A green sheet of paper with typed text


1) Blowin' in the Wind
2) Michael Row the Boat Ashore
3) Valderi
4) A Little Kindness
5) Spanish Eyes
6) When the Saints go Marching In
7) Jamaica Farewell
8) S-M-I-L-E
9) Tiny Bubbles
10) Goodnight Irene
11) Sentimental Journey
12) Moonlight Bay
13) Your Cheatin' Heart
14) Cruising Down the River
15) Ma (He's Makin' Eyes at Me)
16) We're off to Dublin
17) Where Have All the Flowers Gone
18) For He's a Jolly Good Fellow
19) Smiles
20) Rounds
21) Glory, Glory How Peculiar
22) One Finger - One Thumb
23) Kum Bay Al
24) The Unicorn
25) Bill Bailey
26) Five Hundred Miles
27) King of the Road
28) Everything is Beautiful
29) Hello Dolly
30) Raindrops Keep Falling on My Head
31) My Bonnie Lies Over the Ocean
32) Heart of my Heart
33) This Land is Your Land
34) Four Strong Winds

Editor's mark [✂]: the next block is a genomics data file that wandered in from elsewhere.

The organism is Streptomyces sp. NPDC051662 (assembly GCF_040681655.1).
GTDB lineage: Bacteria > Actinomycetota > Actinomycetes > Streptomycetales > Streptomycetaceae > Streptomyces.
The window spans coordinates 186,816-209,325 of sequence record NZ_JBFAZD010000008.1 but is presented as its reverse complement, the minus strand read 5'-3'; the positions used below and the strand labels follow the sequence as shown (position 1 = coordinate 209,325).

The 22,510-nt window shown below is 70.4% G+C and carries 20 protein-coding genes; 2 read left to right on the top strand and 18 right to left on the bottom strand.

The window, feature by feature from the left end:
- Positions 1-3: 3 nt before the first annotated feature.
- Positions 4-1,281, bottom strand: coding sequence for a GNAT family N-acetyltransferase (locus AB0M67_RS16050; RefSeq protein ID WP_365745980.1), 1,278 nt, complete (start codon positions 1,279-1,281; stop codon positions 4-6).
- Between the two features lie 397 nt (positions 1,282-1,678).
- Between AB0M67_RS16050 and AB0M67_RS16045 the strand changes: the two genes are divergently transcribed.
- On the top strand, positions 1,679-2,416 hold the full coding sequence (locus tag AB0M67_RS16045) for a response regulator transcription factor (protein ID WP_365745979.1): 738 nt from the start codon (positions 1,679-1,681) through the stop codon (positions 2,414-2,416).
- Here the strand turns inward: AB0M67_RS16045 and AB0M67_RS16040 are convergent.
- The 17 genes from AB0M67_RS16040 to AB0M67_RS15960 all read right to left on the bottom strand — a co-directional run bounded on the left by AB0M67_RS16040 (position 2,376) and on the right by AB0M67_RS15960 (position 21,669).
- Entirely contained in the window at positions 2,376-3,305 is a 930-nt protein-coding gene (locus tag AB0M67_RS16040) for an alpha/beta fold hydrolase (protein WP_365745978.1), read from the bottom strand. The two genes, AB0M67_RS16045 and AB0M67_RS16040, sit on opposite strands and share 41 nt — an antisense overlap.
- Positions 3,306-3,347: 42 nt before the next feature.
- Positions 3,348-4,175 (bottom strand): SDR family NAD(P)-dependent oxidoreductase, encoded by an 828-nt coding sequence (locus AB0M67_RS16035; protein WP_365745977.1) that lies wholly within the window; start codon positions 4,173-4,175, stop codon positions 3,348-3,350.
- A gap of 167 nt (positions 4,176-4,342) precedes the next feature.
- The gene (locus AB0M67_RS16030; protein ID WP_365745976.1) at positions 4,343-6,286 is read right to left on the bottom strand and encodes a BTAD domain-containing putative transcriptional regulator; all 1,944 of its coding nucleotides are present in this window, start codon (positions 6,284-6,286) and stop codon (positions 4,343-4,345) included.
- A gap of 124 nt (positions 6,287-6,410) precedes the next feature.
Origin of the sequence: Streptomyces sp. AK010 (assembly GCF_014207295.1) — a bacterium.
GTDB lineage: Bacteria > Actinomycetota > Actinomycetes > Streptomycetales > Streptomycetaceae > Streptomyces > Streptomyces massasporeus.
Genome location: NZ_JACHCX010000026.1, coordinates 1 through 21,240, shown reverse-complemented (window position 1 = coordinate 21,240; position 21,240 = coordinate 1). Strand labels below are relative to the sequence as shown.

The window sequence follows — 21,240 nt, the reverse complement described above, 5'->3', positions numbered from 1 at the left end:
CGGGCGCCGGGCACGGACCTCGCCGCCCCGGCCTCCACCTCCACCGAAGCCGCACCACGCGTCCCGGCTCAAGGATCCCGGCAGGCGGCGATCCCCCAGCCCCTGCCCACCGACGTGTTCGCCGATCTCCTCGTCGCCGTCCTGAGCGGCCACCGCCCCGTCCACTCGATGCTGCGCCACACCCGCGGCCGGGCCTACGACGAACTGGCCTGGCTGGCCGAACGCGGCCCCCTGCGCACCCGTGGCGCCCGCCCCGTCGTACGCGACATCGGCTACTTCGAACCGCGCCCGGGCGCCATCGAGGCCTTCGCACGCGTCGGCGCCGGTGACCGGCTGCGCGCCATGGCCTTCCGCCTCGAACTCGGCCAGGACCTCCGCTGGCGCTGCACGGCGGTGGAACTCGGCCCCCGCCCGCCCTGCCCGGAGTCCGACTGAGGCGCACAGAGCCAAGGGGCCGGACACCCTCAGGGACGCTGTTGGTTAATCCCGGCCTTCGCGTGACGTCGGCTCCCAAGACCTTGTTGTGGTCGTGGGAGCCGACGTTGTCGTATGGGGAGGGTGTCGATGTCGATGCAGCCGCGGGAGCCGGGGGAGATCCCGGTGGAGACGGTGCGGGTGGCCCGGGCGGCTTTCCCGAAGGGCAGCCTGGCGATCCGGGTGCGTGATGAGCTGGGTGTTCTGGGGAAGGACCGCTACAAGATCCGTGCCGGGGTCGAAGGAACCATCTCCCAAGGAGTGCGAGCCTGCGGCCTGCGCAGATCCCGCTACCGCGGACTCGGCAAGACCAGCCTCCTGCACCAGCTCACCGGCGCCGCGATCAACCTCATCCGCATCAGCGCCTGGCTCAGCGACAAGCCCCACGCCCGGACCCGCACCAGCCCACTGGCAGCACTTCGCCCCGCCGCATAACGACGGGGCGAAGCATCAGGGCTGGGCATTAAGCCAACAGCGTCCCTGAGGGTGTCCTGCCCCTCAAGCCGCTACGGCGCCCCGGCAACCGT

35) Green and Green
36) Side by Side
37) Hail Hail the Gang's All Here
38) The More We Are Together
39) Pack Up Your Troubles
40) The Old Grey Mare
41) Daisy, Daisy
42) Let Me Call You Sweetheart
43) My Wild Irish Rose
44) John Brown's Baby
45) Tiny Bubbles
46) Boom D Ada
47) In a Cabin in the Woods
48) Junior Birdsmen
49) Hi Ziga Zumba
50) Gypsy Rover
51) Four Leaf Clover
52) Hello Dolly
53) Enjoy Yourself
54) Och Von Do Musicale
55) Snowbird

Title: Neighbourhood Playgrounds Manual
Date: 1972
Creator: Thunder Bay Parks and Recreation Department
Series: 156, Thunder Bay Central Files (Administration, Parks, Community Recreation)
Location: TBA 5249-19